This was discovered under layers of plaster by the Rev. Charles Wickham, Rector from 1871 to 1902. It is that of a bishop with a crozier, and at one time it was possible to see the letters S (anc) T THEOPH__US on the right of the figure, which nevertheless has not been identified.
In 1905 the Church was enlarged by demolishing the South walls of the existing church, building on a new chancel and nave, and rebuilding into the new South wall the original South doorway, a piscina and window, using at the same time as many of the old stones as possible. The work was undertaken by two architects who were also parishioners, Mr. J. B. Colson and Mr. Herbert Kitchin.
THE RECTORS: Of the Pre-reformation Rectors little is known.
DAVID SIBBALD Rector from 1517 to 1534 died when the quarrel between Henry VIII and the Pope was at its height but was bold enough to leave most of his property to the Observants, an order of friars who held strong papal views. Thomas Cromwell ordered the monies to be handed over to the King’s Majesty.
ANTHONY BARKER was rector from 1536 to 1551 during the whole of the tempestuous Reformation period, and
THOMAS HACKETT (1636-1661) was Rector during the equally troubled years of the Civil War and Commonwealth.
JOHN HARMER (1595-1613) was also Warden of Winchester College and Regius Professor of Greek at Oxford, and one of the translators of the Authorised Version of the Bible.
JOHN BARTON (1678-1683) started the Parish Register of Burials. He recorded a parish collection of £1-18s-1d for the rebuilding of St. Paul’s, destroyed by the Great Fire of London. His successor
JOHN WEBBE (1683-1721) started the Register of Baptisms.
CHARLES SCOTT (1724-1736) built a new rectory, the fine house at the West side of the Church. It was used as the rectory until 1937 when the modern rectory was built in part of the garden.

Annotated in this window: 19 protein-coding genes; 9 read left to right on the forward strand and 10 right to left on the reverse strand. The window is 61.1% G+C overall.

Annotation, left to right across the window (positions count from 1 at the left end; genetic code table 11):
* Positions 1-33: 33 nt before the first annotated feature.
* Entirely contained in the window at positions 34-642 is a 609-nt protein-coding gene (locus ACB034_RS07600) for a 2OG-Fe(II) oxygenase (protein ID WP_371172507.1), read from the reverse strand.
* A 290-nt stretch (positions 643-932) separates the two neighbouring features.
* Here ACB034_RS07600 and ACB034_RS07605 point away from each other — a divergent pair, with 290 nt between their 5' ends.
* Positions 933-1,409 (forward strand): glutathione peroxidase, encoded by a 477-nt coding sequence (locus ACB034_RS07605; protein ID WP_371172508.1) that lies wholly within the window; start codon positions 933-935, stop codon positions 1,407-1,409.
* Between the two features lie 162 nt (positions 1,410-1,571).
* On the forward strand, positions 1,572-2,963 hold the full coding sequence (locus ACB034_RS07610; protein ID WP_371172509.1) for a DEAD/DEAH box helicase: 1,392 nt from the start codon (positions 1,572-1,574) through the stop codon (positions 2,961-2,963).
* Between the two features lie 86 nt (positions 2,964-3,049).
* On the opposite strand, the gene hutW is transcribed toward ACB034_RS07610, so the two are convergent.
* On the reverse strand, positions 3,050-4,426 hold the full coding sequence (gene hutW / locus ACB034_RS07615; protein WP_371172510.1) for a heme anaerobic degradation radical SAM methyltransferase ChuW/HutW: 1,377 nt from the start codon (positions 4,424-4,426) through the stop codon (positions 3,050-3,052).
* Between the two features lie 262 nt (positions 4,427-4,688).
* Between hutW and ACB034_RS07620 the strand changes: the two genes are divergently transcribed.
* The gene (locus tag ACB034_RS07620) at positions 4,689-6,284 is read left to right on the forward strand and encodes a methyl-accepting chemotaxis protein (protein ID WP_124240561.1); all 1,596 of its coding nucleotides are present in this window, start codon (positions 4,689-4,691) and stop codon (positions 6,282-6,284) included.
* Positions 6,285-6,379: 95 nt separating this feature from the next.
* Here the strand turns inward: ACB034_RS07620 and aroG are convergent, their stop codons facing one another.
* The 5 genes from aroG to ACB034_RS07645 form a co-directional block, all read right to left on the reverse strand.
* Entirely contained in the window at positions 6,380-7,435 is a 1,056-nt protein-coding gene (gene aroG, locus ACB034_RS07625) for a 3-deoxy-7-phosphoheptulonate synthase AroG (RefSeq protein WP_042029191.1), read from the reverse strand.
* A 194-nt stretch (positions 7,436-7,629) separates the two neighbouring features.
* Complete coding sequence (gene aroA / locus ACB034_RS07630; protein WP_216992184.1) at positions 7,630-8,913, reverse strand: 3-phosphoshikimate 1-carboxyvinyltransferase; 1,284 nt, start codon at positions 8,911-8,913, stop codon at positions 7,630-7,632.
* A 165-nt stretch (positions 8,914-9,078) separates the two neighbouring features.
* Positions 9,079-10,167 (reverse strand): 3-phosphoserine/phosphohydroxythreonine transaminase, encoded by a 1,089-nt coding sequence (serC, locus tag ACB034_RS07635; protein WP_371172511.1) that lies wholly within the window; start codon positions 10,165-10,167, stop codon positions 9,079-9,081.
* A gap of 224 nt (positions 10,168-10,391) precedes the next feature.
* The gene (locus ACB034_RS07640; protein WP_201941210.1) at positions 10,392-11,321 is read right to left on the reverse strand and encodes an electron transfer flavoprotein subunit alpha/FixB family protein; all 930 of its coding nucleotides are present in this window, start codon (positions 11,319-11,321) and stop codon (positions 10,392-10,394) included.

He also built a gallery at the west end of the church, which was removed by the Rev Charles Wickham, Rector in 1879.
PHILIP WILLIAMS (1781-1830) was the last of the many pluralist rectors, He was much beloved, and a memorial to him hangs on the north wall of the old church; his memorial to his wife is on the north-west wall of the new church.
The School The original Church of England Voluntary School for the “Education of the Labouring Classes” was built in 1838, on land leased to the Church by Sir William Heathcote. It was supported by voluntary contributions and the scholars’ pence. Attendance was voluntary until the Education Act of 1870, when the school was enlarged (1872). Further additions were made in 1900 and in 1958. It is now a Church of England School for Juniors.
- Compton near Winchester – being an Enquiry into the History of a Hampshire Parish; J S Drew, published 1939 by Warren and Sons, Winchester
- Compton & Shawford, by Austin Whitaker, ©1985, Published by Barbara Large & Austin Whitaker
- See also All Saints Compton Stained Glass Windows for information about the new east window by Charles Eamer Kempe, donated by churchwarden J.A.Pearson.